Monitoring and Controlling Process Group - Essentials

As a project manager, you always sit in the driver's seat of the car. So it's your job to monitor whether the car is driving properly in its lane and to intervene in things that go wrong by making controls when necessary. Because if the car goes off the road once, you will either die, get injured, or lose money and time. For projects, this is metaphorically the same. If a project does not proceed as planned and uncontrolled deviations occur in the process, that project either dies, gets injured, loses money, or loses time.

What is the main purpose of monitoring and controlling a project? What is monitoring and controlling in project management?

The monitoring and control process group is the part of the project where we monitor how the project is progressing and where we use measurement methods to see the current performance of the project where we create performance reports according to the measurements we had about that progress. We can make a separation between monitoring and controlling notions mentioned in this process group. The monitoring section is where the project manager closely observes and examines the progress of the project. Such as; is the project going well, are the stakeholders satisfied with the project? Are our stakeholders participating in the process, are they engaged enough? Is there any problem we have to address? What are the areas we couldn't identify yet? On the other hand, the control part is essentially based on statistical evaluation and measurements in which data is analyzed.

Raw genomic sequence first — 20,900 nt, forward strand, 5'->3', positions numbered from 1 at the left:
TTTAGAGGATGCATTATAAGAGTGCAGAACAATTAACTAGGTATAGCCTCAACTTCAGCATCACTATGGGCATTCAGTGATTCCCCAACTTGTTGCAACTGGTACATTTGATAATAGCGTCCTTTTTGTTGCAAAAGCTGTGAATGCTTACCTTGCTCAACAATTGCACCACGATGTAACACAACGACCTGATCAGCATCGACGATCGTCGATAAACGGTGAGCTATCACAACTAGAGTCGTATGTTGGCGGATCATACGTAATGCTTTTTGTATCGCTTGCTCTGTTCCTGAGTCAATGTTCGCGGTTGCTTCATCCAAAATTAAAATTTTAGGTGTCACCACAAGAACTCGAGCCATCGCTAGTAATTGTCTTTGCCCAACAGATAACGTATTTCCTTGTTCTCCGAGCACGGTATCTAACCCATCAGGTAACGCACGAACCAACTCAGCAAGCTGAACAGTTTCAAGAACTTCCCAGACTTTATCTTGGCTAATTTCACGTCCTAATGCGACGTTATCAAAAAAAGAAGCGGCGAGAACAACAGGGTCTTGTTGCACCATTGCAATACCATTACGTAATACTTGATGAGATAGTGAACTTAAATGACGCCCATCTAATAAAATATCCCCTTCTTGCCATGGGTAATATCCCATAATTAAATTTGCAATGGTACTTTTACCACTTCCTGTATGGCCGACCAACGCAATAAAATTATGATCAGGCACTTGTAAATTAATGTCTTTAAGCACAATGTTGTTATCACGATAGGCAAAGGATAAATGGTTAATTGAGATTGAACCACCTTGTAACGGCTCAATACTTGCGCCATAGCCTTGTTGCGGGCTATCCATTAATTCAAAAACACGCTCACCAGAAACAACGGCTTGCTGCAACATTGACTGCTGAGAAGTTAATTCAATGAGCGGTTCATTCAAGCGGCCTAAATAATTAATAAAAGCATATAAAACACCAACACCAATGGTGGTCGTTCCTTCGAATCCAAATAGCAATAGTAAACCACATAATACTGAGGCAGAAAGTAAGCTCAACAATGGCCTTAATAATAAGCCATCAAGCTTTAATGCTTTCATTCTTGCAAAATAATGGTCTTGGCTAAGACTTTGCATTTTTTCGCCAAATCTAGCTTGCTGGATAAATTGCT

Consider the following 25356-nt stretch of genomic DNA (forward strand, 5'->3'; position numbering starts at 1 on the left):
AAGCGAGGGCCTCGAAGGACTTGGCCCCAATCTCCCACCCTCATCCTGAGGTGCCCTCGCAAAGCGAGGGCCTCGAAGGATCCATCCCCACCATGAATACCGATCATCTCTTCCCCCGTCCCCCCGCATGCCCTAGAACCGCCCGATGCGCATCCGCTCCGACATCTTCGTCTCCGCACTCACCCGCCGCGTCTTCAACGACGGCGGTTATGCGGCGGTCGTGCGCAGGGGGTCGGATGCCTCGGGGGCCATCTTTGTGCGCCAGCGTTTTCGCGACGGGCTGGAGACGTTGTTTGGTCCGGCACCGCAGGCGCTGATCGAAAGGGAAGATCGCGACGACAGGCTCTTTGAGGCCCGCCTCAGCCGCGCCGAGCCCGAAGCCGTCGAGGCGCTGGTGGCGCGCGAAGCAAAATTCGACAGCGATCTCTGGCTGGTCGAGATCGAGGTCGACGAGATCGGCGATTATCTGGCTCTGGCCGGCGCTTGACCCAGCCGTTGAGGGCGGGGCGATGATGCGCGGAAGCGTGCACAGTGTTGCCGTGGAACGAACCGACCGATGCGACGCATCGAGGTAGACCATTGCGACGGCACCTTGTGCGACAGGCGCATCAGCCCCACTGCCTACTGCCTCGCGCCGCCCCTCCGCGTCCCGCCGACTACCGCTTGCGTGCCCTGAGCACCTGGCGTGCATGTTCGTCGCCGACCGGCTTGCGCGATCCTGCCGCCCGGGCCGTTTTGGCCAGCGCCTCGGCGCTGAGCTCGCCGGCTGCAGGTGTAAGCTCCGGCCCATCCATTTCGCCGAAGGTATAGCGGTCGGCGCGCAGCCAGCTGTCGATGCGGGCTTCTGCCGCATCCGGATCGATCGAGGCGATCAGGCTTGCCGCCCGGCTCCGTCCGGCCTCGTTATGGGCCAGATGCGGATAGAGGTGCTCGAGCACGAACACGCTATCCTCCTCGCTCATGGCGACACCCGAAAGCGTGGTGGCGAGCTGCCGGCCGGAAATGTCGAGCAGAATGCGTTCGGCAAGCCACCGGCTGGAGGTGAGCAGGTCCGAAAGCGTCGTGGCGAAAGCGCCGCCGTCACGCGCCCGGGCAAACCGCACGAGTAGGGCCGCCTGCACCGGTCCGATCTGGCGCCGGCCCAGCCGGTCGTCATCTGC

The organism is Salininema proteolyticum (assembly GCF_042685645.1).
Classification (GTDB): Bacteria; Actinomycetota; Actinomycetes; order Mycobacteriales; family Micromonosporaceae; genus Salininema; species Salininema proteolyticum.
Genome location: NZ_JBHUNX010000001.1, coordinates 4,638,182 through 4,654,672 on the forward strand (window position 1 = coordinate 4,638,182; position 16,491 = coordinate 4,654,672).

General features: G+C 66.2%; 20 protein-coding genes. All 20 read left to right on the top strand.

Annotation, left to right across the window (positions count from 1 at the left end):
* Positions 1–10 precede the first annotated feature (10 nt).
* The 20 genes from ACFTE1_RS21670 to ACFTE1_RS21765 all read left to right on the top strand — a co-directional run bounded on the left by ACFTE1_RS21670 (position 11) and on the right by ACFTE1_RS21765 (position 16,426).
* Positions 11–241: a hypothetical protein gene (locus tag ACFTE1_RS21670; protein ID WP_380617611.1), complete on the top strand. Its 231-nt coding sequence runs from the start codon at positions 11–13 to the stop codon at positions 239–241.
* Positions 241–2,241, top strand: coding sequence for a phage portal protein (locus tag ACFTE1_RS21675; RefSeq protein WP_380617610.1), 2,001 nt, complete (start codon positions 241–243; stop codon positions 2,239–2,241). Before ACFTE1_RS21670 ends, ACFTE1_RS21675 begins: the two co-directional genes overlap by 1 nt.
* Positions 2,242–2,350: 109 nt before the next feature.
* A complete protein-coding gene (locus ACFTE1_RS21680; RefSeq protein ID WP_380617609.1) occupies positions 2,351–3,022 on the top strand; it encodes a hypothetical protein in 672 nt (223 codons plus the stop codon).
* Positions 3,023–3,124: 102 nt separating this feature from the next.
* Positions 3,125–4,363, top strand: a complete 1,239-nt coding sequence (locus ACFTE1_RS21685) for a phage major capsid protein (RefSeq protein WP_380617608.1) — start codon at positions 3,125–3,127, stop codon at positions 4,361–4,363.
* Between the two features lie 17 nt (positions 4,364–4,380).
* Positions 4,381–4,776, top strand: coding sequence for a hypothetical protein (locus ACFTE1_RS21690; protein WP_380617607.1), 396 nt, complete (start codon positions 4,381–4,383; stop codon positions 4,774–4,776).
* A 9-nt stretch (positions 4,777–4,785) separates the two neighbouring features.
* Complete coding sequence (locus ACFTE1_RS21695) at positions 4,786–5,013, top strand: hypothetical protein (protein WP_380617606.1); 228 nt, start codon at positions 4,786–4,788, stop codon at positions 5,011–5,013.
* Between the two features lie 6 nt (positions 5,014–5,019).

As a necessity for this process group, if we detect a variance between the project management plan and the actual results of the project, change requests are submitted and corrective actions are applied to make the project in accordance with the project management plan again. Monitoring and controlling processes are conducted continuously and they overlap all of the other project management process groups. 

In PMBOK 7, even though there are huge conceptual differences between these two the counterpart of this process group is:

What is the difference between monitoring a project and controlling a project?

The term monitoring has a similar meaning with observation and simply watching if everything is on track or not. In project management, monitoring can be defined as observing, collecting information recording, and reporting the necessary information both for the use of the project manager and stakeholders. On the other hand, controlling is aligning the actual performance of the project with the planned version by using the data obtained by monitoring. As you see controlling and monitoring are different terms but they have a close relationship as they work together.

How many project management processes belong to the monitoring and controlling process group?

The monitoring and controlling process group includes the following processes.